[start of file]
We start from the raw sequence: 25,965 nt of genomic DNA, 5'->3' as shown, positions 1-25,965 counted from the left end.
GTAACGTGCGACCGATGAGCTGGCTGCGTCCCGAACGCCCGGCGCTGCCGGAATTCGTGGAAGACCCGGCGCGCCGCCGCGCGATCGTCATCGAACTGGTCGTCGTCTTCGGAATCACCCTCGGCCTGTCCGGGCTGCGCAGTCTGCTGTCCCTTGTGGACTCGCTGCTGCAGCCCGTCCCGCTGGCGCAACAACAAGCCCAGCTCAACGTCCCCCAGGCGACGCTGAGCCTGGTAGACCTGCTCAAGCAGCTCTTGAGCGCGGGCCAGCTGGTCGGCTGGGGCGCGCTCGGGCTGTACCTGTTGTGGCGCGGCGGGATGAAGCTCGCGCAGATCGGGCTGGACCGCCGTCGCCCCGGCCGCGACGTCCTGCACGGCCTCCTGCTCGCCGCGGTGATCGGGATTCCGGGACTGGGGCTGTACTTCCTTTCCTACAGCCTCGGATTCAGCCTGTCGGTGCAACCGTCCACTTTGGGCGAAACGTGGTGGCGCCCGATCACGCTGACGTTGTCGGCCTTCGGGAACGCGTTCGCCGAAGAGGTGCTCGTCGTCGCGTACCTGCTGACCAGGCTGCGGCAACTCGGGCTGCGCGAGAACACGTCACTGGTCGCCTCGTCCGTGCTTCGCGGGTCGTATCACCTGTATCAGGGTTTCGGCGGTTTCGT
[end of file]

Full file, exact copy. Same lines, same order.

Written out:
We start from the raw sequence: 25,965 nt of genomic DNA, 5'->3' as shown, positions 1-25,965 counted from the left end.
GTAACGTGCGACCGATGAGCTGGCTGCGTCCCGAACGCCCGGCGCTGCCGGAATTCGTGGAAGACCCGGCGCGCCGCCGCGCGATCGTCATCGAACTGGTCGTCGTCTTCGGAATCACCCTCGGCCTGTCCGGGCTGCGCAGTCTGCTGTCCCTTGTGGACTCGCTGCTGCAGCCCGTCCCGCTGGCGCAACAACAAGCCCAGCTCAACGTCCCCCAGGCGACGCTGAGCCTGGTAGACCTGCTCAAGCAGCTCTTGAGCGCGGGCCAGCTGGTCGGCTGGGGCGCGCTCGGGCTGTACCTGTTGTGGCGCGGCGGGATGAAGCTCGCGCAGATCGGGCTGGACCGCCGTCGCCCCGGCCGCGACGTCCTGCACGGCCTCCTGCTCGCCGCGGTGATCGGGATTCCGGGACTGGGGCTGTACTTCCTTTCCTACAGCCTCGGATTCAGCCTGTCGGTGCAACCGTCCACTTTGGGCGAAACGTGGTGGCGCCCGATCACGCTGACGTTGTCGGCCTTCGGGAACGCGTTCGCCGAAGAGGTGCTCGTCGTCGCGTACCTGCTGACCAGGCTGCGGCAACTCGGGCTGCGCGAGAACACGTCACTGGTCGCCTCGTCCGTGCTTCGCGGGTCGTATCACCTGTATCAGGGTTTCGGCGGTTTCGT